I had long understood that US regulations meant that all carriers operating into and out of the USA were obliged to allow people 2 checked bags of up to 23kg, even in economy. However, looking at booking flights now, and BA are telling me that my allowance will only be 1 bag (changed from 2 as of the end of 2009) - has the USA changed their policy, or are BA trying it on?
Edit: I notice Virgin has changed this too. What a crock of ....
It's been going on for at least two years now, we had to fight to find a carrier who were still doing the piece system when we we're looking at Cancun for cave diving. Alas Delta seemed to be the last...
We're now given up as it's cheaper and less hassle to go Thomson direct Manchester-Cancun, even paying for 30Kg of luggage each.
Not to mention avoiding US Immigration and the gentle ministrations of the TSA.
I must admit I'd never heard of it being a US 'regulation'
With BA its 1 in WT, 2 in WT+, 3 in club and 5 in first. The one bag rule came in October I think. You can actual check in as many as you like you just have to pay for any over your allowance. It has nothing to do with US regulations its just what the market is. If you are an executive club of a certain level then you can have more. Sorry buts thats the way it is. P.s. its not just the wieght there is also a size limitation. All can be found on the BA web site.
Having just looked at a UK internal flight [never mind which carrier] I found that tax was more than the fare, and the first bag [per sector] was £9.99 and £30 for the second.
Weight = fuel burn = cost = "airlines are not a charity", folks.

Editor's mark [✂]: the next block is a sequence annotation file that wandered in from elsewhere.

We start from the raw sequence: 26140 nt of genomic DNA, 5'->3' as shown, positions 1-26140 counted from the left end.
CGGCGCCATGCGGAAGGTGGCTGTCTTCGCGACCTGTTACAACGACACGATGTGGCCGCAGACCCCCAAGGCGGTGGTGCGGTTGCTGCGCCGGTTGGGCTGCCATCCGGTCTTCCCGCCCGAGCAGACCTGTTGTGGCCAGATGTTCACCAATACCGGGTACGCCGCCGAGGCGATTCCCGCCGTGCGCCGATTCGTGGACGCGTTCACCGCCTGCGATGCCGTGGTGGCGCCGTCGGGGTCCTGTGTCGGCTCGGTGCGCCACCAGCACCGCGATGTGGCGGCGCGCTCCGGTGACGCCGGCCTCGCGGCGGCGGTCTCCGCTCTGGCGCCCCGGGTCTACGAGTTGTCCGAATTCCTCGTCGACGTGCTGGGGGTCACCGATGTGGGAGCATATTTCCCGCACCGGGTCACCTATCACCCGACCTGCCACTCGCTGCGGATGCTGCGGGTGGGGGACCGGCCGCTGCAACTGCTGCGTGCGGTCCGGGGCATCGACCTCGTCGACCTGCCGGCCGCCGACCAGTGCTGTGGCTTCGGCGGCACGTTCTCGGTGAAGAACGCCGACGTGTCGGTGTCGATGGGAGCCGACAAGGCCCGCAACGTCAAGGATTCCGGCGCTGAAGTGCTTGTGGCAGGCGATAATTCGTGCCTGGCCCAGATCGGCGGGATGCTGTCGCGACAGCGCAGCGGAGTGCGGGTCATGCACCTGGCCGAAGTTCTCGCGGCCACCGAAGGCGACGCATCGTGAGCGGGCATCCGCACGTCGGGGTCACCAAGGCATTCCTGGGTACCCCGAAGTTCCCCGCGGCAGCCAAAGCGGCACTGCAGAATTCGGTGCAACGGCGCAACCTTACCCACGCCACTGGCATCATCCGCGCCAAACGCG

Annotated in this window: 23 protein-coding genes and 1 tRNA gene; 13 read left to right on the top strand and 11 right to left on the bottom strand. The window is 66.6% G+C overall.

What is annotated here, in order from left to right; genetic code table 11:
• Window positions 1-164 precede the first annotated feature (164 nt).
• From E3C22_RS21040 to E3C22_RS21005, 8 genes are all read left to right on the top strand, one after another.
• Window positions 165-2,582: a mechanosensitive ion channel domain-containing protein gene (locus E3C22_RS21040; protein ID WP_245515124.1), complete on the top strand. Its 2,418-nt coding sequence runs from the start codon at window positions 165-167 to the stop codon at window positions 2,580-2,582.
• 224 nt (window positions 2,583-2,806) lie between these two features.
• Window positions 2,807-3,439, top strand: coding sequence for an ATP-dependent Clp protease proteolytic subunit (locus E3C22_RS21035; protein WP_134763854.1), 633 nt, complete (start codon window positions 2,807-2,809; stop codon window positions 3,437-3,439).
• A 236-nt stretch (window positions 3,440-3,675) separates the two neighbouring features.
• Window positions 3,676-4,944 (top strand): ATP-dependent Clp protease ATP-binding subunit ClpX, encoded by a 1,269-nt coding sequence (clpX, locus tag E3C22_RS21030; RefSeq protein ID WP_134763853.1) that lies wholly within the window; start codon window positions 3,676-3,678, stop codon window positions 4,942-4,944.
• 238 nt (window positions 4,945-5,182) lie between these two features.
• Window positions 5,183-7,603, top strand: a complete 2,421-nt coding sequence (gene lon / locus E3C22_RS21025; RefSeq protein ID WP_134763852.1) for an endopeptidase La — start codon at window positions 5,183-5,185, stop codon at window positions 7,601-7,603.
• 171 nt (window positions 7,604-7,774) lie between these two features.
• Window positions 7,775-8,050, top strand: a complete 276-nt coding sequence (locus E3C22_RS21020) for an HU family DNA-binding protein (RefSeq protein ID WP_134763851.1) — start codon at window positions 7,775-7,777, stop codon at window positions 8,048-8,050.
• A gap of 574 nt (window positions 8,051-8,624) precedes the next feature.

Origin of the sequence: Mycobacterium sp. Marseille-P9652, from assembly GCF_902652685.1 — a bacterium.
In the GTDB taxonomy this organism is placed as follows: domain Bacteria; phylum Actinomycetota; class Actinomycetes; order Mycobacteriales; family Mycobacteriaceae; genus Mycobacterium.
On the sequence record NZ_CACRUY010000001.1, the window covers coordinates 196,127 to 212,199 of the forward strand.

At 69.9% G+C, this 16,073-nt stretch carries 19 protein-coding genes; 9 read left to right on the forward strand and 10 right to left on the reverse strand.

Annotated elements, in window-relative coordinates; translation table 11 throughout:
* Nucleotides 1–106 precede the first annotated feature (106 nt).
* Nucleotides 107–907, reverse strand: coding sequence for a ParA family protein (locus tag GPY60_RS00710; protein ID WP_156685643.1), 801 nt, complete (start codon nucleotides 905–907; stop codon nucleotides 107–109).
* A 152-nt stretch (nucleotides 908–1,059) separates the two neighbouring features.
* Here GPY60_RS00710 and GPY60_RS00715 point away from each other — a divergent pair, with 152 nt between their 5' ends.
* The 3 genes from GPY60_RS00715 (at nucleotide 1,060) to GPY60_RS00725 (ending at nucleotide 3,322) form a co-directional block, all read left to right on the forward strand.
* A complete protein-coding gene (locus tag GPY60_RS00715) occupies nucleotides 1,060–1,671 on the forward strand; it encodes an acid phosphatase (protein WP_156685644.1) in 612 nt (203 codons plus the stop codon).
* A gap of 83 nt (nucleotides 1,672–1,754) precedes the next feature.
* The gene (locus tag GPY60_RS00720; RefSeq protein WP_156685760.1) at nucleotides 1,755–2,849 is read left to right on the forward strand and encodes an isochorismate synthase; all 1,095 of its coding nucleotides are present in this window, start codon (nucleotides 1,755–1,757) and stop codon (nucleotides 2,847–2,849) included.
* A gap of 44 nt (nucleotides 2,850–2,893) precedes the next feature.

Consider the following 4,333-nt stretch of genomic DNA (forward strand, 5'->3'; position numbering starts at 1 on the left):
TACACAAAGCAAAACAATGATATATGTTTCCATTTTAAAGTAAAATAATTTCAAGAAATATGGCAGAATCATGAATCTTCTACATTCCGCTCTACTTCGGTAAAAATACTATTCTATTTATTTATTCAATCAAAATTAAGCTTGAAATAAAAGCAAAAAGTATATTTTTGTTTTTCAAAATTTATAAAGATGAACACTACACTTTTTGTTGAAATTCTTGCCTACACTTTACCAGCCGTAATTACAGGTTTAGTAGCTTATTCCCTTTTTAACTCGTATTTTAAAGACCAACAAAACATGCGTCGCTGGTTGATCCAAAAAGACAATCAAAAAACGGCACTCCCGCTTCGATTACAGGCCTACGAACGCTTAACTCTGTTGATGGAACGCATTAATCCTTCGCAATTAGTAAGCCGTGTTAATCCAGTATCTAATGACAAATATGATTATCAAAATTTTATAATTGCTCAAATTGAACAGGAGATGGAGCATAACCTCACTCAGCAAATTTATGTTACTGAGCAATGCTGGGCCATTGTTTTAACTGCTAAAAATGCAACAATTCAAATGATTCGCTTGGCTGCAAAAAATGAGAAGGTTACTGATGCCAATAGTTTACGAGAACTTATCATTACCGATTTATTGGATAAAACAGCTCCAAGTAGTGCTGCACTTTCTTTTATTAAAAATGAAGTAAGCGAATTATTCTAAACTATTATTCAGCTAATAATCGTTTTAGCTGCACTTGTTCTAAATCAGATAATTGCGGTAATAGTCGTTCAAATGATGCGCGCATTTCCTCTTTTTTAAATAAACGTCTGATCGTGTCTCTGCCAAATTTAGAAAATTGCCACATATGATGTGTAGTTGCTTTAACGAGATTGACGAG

it doesn't matter how it gets shared out. You are going to have to pay for your seat, and your bags, and your food, and the fuel burn, and airline staff, and airline Admin costs, and aircraft maintenance, and landing fees, and ground handling ... shall I stop now?
If you are flying with some airlines, remember that the operation is heavily subsidised by passengers in Business/Club and First. Those down the back get/got to travel cheaply on the back of that. "Back to reality" time?
Baggersup - I think you've misunderstood the OP's query. He's talking about checked luggage (to go in the hold), rather than the temporary carry on restrictions.
Re the original query, I don't think it was ever a regulation. I always got the impression that because it was America, the airlines expected people to take more with them and accounted for it by gracing pax with a larger checked allowance. As jarvy rightly says, BA's regs changed in October; along with the new charges came the 1 bag standard allowance worldwide (except some connecting flights). You can check in up to 10 standard size, standard weight bags - it just starts getting veeeery expensive after bag number 2!
As another poster rightly says - airlines are not charities. And whilst we can all whinge and moan about them stripping down the value of the flight and adding on all these extras, it's hard times. IATA continually report they expect the industry to lose x billion to year end.
Personally, I don't think £32 to take a second bag over 3000 miles to the States is that expensive. Lets see - the Blue Marble mapper says JFK is 3441 miles from LHR on the Great Circle. Thats... a 0.0093p a mile to take your extra shirts and smalls. Absolute bargain if put into perspective...
But then BA will abandon any premium pax services for any reason whatsoever, I've found. Including Christmas Eve when they canceled all of the Club Europe flight seats and downgraded us to Paris saying they had backed up pax from weather and had to run planes that were all economy.